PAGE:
Langlois’s Entrepreneurs Allowed the Masses to Flourish in Spite of Chandler’s Corporatism

(p. D7)Students of business have long argued about why managerial capitalism arose and what led to its demise. At the heart of this debate is an age-old conundrum: What should the boundaries of a corporation be? What goods and services should it produce and which should it buy from others? Executives stake careers on such questions, but economists, historians and social critics have tried to answer them as well.

It is in such a context that Richard Langlois offers “The Corporation and the Twentieth Century,” a monumental history of American business during the eventful decades when managers ruled. Among much else, he makes the argument that firms embraced managerial capitalism in response to the century’s cataclysmic events and the heavy-handed government intercessions they prompted. When the crises and related policies finally fell away, we saw the resurgence of the focused, entrepreneurial enterprise that predominates today.

Mr. Langlois, an economics professor at the University of Connecticut, pushes back in particular against the explanation laid out by Alfred Chandler, the father of American business history, in his great work, “The Visible Hand” (1977).

. . .

Once established, managerial capitalism took on a life of its own. “The hierarchy itself,” Chandler wrote, “became a source of permanence, power, and continued growth.”

But Mr. Langlois tells a different story, contending that managerial capitalism didn’t truly flourish until later. He notes that, despite a wave of mergers, most large firms in the early 20th century were still controlled by their owners, thanks to the extensive shareholdings of financiers such as John D. Rockefeller or investment banks such as J.P. Morgan—owners not especially known as silent partners. The real heyday of the managers was yet to come.

Enter the reform-minded Progressive movement, which aimed to curtail the excesses of just such tycoons. Easily distinguished from today’s progressives by their capital letter and lack of stated pronouns, the Progressives held that scientific techniques had solved the problems of industrial management and would do likewise for those of government administration, which was to be entrusted to “experts.”

These Progressives brought with them a hubristic “managerial model of the world” that called forth a managerial form of capitalism, one designed to clasp the meddlesome hand of government. The ensuing era of federal regulation offered big business relief from haphazard and potentially more radical state regulation, but it also shifted power over firms toward Washington and the federal judiciary.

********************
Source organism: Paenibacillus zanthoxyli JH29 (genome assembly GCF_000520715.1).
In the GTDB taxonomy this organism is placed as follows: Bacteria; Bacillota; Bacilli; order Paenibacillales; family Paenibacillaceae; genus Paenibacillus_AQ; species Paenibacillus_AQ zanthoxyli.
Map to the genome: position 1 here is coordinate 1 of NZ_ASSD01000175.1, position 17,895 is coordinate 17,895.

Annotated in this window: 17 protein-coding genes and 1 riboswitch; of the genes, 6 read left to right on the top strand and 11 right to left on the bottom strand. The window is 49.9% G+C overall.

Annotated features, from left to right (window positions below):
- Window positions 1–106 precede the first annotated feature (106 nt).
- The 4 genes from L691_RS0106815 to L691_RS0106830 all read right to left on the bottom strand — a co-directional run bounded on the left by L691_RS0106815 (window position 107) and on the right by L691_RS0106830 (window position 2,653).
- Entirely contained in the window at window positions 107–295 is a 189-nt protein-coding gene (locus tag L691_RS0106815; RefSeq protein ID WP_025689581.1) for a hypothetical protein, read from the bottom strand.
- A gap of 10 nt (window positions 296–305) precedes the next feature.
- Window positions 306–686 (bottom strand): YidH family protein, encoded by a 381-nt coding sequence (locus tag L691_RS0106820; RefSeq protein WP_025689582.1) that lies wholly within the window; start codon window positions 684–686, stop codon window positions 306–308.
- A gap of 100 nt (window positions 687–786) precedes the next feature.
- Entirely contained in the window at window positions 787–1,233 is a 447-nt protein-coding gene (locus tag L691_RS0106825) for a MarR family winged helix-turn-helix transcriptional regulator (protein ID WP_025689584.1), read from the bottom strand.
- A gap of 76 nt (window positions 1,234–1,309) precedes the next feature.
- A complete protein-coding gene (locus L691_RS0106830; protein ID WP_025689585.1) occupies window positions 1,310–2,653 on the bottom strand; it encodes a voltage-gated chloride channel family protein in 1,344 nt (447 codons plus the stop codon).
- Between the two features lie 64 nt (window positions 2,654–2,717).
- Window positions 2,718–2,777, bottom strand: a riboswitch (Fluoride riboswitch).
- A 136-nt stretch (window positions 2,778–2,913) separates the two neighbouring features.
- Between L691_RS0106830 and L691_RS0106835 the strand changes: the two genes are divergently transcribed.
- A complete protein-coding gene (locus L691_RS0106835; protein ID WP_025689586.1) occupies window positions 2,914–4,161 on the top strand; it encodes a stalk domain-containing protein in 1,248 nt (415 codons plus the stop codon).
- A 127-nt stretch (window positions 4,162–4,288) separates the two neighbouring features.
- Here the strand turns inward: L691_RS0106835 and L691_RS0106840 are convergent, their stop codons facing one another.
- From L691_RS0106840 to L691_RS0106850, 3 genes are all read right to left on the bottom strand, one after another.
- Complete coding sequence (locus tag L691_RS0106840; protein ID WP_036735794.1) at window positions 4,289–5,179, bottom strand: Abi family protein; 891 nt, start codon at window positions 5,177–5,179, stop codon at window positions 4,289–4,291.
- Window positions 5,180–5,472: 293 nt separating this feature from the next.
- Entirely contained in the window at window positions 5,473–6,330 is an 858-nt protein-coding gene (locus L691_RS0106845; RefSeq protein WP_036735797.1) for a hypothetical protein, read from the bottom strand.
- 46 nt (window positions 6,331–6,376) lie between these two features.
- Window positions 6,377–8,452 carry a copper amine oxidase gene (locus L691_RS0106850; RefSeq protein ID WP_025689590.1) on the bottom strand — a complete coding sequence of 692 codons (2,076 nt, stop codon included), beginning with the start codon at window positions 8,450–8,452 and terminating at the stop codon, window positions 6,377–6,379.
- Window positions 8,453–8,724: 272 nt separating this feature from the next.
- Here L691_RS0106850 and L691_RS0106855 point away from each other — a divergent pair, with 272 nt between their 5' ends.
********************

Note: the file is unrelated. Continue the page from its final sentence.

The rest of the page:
The ground was thus laid for managerial capitalism to be turbocharged by “the great catastrophes” of World War I, the Depression and World War II.

. . .

(p. D8) Mr. Langlois recognizes that the deregulating spirit of the 1970s was part of a change in the Zeitgeist. He describes, for example, how the Bay Area’s hippie ethos intersected with the rise of the personal computer. The resulting digital revolution upended corporate hierarchies and changed much of America’s output from the physical to the intangible. Ascendant tech firms ushered in a new entrepreneurial paradigm. The center of business gravity shifted from Manhattan boardrooms and Midwestern factories to the freewheeling West Coast.

Vietnam and inflation, meanwhile, sapped faith in government as well as in the dollar, and a series of countries (lately China) would soon replace the U.S. as the world’s factory. The unbundling of corporations was accelerated by low-cost overseas manufacturing and by the new “barbarians at the gate” from Wall Street.

. . .

The questions at the heart of “The Corporation and the Twentieth Century” . . . serve as the engine of a remarkable alternative history of what Henry Luce famously called the American Century. It’s a work propelled by vast learning, a focus on business and a consistent point of view in favor of free markets.

For the full review see:

Daniel Akst. “BOOKSHELF; The Rise and Fall of Managers.” The Wall Street Journal (Saturday, July 1, 2023): C7-C8.

(Note: ellipses added.)

(Note: the online version of the review has the date June 30, 2023, and has the title “BOOKSHELF; ‘The Corporation and the Twentieth Century’ Review: The Rise and Fall of Managers.”)

The book under review is:

Langlois, Richard N. The Corporation and the Twentieth Century: The History of American Business Enterprise. Princeton: Princeton University Press, 2023.

See also:

Diamond, Arthur M., Jr. “Review of Richard N. Langlois, the Dynamics of Industrial Capitalism: Schumpeter, Chandler and the New Economy.” EH.Net Economic History Services (2009).

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